G — Generosity – We are known for our rules, regulations and expectations of high standards of compliance. But we must too be a compassionate people. We have one of the highest Gini coefficients in the world — albeit after factoring special transfers and benefits that are significantly moderated. Even so, there are many parallel Singapore experiences slipping past each other daily — with the ultra-rich in enclaves in Bukit Timah and Sentosa Cove, the middle class in their gated condominiums and newer public housing estates, and the poor in mature estates and in rental units. We must breach this corrosive parallelism and reach across to help through philanthropy and volunteerism. But, more structurally, we should be prepared for a more progressive taxation regime that creates more scope for contribution and redistribution. Our generosity should also extend to our regional neighbours. They are larger and more populous, and often view us with a sceptical eye, but in a time of dire need, we should always be prepared to help, as we have before and should be prepared to do so again in the spirit of amity.
A — Accountability. We are a nation noted for our performance — economical and financial. But we are also noted for our high standard of public administration and service. Our workforce is skilled, industrious and disciplined, and our regulators informed, professional and impartial. For these achievements, we receive high praise globally. But I say, these soothing compliments are the equivalent of the Sirens heard by Homer’s Ulysses, that draws us on rocks and the false land of complacency and fantasy. We must hold ourselves accountable to the highest standards and be transparent in reporting our performance, be courageous in admitting our failings and be uncompromising in holding to account those responsible for errors and omissions.
P — People. When Singapore comes to mind, it is always the economic and financial numbers that casually define us. But we are a people first and an economy second. If we forget this, then our sovereignty is for sale. To claim to be a people, we must remain so in good times and bad times, when rich or when poor, in peace and in war. And a people need leaders who can embody, express and enlist us together in common cause as a community. But this body of leaders can no longer be a ‘few good men’; it must be a wide, large and distributed ecosystem of men and women in the community, in the economy, in the academia, in the arts and in the more traditional arenas of public administration, defence and of course, in politics. If we remain an oligarchy of a few leading the many, we run the grave risk of creating a self-perpetuating aristocracy, however much a meritocracy. We must instead be inclusive, broad-tented and spread the burden of leading across the broad body of both population and industry.
U — Understanding. Singapore is not a country of 55 years, nor it is a simple construct of economic numbers. We have a long history, complicated geography and are a heterogeneous society still in the making. To ensure social cohesion but also to be better assimilated within our geographic neighbourhood, we need to invest in better understanding. This means investing in history, culture, languages, politics and the arts. Whereas in the past we may have considered these disciplines as indulgences and wasteful, in the present and the future they are the very disciplines that will underpin our ability to be not only a nation, but a nation among nations in this region and globally, that is respected for conducting itself with the mutual respect, tolerance, and friendship that can only come from a genuine interest in the histories, cultures and languages of others.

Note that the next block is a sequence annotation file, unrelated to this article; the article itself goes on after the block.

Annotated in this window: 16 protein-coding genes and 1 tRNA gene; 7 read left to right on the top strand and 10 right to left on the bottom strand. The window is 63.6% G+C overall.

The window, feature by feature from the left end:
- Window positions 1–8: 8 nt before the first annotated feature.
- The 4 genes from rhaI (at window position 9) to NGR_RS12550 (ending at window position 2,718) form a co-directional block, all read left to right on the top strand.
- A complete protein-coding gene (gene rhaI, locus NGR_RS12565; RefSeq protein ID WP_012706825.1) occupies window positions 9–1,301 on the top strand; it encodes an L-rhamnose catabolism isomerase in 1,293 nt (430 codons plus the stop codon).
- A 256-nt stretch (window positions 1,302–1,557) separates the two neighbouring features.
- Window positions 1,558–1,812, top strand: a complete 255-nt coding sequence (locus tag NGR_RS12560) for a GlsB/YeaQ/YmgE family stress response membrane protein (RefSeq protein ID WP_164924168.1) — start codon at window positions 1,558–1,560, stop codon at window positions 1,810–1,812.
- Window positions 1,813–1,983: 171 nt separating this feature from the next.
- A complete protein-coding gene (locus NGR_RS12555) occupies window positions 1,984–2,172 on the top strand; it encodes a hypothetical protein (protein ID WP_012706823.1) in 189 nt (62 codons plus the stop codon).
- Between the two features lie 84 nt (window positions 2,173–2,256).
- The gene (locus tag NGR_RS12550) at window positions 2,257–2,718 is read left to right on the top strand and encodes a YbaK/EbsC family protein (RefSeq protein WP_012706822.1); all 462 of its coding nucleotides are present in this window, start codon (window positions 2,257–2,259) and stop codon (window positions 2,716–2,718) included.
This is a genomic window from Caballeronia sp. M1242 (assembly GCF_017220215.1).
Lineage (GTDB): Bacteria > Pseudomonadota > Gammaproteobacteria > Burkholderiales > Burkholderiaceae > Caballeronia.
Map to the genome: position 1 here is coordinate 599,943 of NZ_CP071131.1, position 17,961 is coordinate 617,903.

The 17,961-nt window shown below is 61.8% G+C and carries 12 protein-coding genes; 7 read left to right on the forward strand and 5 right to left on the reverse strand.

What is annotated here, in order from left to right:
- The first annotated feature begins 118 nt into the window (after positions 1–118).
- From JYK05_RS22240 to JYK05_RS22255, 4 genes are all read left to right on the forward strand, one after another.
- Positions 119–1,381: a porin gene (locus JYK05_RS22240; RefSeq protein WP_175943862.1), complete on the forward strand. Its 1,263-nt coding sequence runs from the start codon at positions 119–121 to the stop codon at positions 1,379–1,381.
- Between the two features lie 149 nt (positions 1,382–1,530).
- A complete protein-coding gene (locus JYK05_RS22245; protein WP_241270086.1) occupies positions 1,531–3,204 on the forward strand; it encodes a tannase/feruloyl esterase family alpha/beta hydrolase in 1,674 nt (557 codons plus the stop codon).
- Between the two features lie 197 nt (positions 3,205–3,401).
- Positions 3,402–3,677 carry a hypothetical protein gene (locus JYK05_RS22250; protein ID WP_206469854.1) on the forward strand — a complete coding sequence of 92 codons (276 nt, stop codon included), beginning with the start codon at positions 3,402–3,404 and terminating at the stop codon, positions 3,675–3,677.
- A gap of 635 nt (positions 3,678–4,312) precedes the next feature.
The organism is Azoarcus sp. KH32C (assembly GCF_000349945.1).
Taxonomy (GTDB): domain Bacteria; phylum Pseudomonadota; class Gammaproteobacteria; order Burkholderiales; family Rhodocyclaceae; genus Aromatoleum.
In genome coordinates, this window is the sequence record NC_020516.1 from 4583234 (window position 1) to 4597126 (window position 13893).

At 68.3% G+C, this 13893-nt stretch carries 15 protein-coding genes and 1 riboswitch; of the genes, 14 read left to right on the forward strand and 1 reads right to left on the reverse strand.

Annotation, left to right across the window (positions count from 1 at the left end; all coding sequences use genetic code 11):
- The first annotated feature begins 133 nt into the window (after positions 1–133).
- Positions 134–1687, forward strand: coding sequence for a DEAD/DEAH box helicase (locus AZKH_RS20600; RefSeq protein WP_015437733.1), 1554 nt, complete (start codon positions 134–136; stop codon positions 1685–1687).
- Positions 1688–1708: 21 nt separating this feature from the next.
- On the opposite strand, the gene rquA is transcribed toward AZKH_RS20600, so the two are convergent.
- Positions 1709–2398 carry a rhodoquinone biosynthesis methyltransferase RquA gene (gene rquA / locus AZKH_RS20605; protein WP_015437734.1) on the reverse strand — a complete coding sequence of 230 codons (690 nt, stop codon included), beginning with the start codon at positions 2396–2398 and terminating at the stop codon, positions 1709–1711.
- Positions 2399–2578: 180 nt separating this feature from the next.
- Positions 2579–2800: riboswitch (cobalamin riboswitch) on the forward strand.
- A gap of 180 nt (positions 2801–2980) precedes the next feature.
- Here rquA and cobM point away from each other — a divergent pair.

R — Responsibility. It is a commonplace observation, that Singaporeans cannot begin or end any sentence on a public issue without the mention of the ‘government’. Responsibility cannot and should not be concentrated so intensely in either the political government or the public administration. Yes, both must be responsible and accountable. But each Singaporean has the responsibility to put nation before self. And for that premise to have meaning, it means doing more than being ‘champion grumblers’ but being champions of causes. Be interested, be informed and be involved and dare to care about what matters to you. And then do something about it. The government is an answer, but not the only answer to every issue, especially civic and community ones. We, the people, are the special variable in the equation of P (People) + L (Leaders) + A (Administration) = E (Exceptionalism).
A — Ambition. The Covid-19 crisis’s most insidious and least visible damage will not be to the economy or to the public purse; it will be psychological and emotional. A generation of SME leaders will fail and lose their savings, many their relationships and some their very sanity. But we cannot allow this crisis nor any other future crisis, to turn us into mice running from adversity, becoming adverse to risk, and seeking the safety of ‘iron rice bowls’. No and Never. We must be Lions charging out of the storm to devour opportunities, defend ourselves against competitors, live up to our reputation, fight for our ‘breakfast, lunch and dinner’ and — should it ever become necessary — fight fiercely against any odds, for our air, sea, land and our way of life. We are not the ‘Lion City’ only for the purposes of tourism. We are the Lion City because we are truly Lion-Hearted.
These represent the meaning I have personally found in the name that I wore on my sleeve and over my heart in the form of the official crest of the President of Singapore. I challenge each Singaporean to pause and take the time to find your personal meaning and purpose and, in doing so, also your purpose beyond yourself.
Devadas Krishnadas served two and a half years in the Singapore Infantry and ten years as a Senior Police Officer, including as a Commanding Officer and a Head of Operations. He served for three years as Honourary Aide-de-Camp to the President of Singapore (the then President S.R. Nathan). He also served five years in public policy in multiple Ministries including the Ministry of Finance. In 2012, he founded and has since led, a boutique consultancy, focused on public policy and corporate strategy.